War had proved to be deadly, not only for a political Balance of Power that it had been called in to redress, but also for the civilization in whose body politic the maintenance of a balance was being attempted; and this destructiveness of War was not just incidental to its clumsiness, but was inherent in its nature. A collectively organized resort to violence was, indeed, so rough and ready a method of attempting to adjust a political balance that, even when successfully used to restore equilibrium in one quarter, it usually also had the effect of producing a new derangement of the balance in some other quarter. A diplomatist driven to resort to War faute de mieux was in the unhappy quandary in which a watchmaker would find himself if he were instructed to mend a broken watch and were given no tools for doing the job except a sledge-hammer. War was, however, also destructive in its essence, quite apart from the incongruousness of its diplomatic use, and its destructiveness tended to grow greater progressively, at each fresh hammer stroke. The toll taken by War tended to rise with the passage of Time because, in any society in which War was an established institution, the service of Mara was apt to be the first charge on the society's energies; and the maintenance of a competition by means of War, in default of Diplomacy, between parochial states was therefore apt to drive the competing military Powers into devoting to War an ever increasing proportion of their strength. Even while a society was still in growth, the increase in the demands made by War would thus outstrip the increase in the society's capacity to satisfy them; the rate of the blood-tax would rise with every improvement in the technical ability to mobilize the society's non-human and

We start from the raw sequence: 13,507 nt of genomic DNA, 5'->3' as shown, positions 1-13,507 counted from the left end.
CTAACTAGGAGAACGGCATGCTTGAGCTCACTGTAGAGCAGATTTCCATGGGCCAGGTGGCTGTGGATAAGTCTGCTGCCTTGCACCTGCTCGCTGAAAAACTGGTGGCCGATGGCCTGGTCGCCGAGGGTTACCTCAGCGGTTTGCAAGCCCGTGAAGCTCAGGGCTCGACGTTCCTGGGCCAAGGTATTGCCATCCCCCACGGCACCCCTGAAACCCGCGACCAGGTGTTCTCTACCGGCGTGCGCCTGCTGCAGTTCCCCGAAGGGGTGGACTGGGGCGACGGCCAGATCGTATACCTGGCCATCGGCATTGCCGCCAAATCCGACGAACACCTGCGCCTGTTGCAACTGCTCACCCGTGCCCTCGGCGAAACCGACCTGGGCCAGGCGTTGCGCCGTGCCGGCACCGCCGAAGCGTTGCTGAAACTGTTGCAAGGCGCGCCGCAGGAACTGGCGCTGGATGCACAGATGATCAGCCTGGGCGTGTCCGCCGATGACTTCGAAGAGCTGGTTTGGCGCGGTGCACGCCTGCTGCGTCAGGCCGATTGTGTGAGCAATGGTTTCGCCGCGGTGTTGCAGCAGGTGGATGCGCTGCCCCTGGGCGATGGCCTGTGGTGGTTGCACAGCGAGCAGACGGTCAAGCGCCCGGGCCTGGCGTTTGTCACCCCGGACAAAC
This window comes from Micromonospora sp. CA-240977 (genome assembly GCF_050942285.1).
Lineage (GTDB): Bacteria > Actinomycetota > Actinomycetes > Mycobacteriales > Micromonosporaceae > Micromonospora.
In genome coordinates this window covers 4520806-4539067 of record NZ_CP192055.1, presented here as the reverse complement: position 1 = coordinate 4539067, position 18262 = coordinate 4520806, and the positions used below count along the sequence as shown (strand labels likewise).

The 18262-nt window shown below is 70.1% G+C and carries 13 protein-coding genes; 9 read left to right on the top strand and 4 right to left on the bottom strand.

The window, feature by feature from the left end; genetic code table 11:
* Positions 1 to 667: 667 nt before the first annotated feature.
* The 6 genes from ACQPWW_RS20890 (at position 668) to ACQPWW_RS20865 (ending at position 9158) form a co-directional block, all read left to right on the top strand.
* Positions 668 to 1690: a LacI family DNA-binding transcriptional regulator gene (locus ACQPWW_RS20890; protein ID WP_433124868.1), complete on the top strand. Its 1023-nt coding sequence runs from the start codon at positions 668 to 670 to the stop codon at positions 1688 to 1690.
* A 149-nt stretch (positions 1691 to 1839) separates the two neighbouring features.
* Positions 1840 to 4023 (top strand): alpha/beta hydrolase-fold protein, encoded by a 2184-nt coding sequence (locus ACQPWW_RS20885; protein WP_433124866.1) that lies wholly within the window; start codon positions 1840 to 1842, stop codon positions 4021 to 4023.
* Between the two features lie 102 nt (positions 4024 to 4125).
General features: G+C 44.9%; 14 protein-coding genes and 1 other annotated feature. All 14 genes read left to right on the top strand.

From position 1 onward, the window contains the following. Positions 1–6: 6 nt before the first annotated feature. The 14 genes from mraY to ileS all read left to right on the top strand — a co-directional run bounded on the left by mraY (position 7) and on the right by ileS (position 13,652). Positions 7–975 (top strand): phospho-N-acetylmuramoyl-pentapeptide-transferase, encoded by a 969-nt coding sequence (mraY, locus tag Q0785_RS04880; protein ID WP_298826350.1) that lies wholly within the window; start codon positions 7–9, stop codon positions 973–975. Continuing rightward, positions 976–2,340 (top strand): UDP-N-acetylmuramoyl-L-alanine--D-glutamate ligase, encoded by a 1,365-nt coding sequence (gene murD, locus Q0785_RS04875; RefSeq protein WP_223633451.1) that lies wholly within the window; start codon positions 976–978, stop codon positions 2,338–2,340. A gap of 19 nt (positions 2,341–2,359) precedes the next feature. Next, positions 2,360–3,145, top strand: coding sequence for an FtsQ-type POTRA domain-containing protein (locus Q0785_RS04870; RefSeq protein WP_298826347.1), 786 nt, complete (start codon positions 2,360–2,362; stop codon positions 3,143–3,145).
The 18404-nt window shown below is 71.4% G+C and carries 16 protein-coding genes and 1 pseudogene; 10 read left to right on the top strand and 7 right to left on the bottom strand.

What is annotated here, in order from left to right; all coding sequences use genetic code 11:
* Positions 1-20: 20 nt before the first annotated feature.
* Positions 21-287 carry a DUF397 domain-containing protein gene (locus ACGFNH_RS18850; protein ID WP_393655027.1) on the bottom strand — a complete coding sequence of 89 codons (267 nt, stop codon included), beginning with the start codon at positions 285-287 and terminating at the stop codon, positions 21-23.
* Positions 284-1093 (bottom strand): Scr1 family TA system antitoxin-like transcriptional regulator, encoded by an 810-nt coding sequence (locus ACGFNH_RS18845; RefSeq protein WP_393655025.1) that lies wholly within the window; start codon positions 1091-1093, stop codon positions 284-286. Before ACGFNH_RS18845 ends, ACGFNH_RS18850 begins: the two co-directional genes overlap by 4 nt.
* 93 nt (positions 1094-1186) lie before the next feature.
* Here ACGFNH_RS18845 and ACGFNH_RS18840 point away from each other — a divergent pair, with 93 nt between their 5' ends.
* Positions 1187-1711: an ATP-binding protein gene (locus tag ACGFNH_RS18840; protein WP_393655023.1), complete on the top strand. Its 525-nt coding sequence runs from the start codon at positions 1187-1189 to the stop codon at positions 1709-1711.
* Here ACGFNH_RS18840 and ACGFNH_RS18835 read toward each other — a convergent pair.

{p.251} human resources; and, even when the mounting strain of War had produced a social breakdown, a still belligerent society would still continue to devote to War an increasing proportion of a strength that would now be, not increasing, but diminishing.

In an earlier context1 we have watched the Hellenic Civilization following this fatal road during its disintegration, and in that instance we know what fate it was to which an unconscionably belligerent society condemned itself. In the course of an Hellenic Time of Troubles the toll taken by War eventually rose to a height at which the Hellenic Society would have died, forthwith, of the mortal wounds that it had already inflicted on itself if the then imminent dissolution of the body social had not been postponed (without being ultimately averted) in consequence of a sudden overturn of the Balance of Power itself. In the Hellenic World within the fifty-three years 220-168 B.C. a Balance of Power between parochial states was inverted into a monopoly of power in the hands of a universal state through a swift succession of 'knock-out-blows' with which four out of five Great Powers were laid low by one victorious survivor.2 This dramatic episode of Hellenic history bore an ominous likeness to the dramatic course of Western history since A.D. 1914; and both stories alike threw light on a mortality that seemed to be the inevitable doom of all Balances of Power.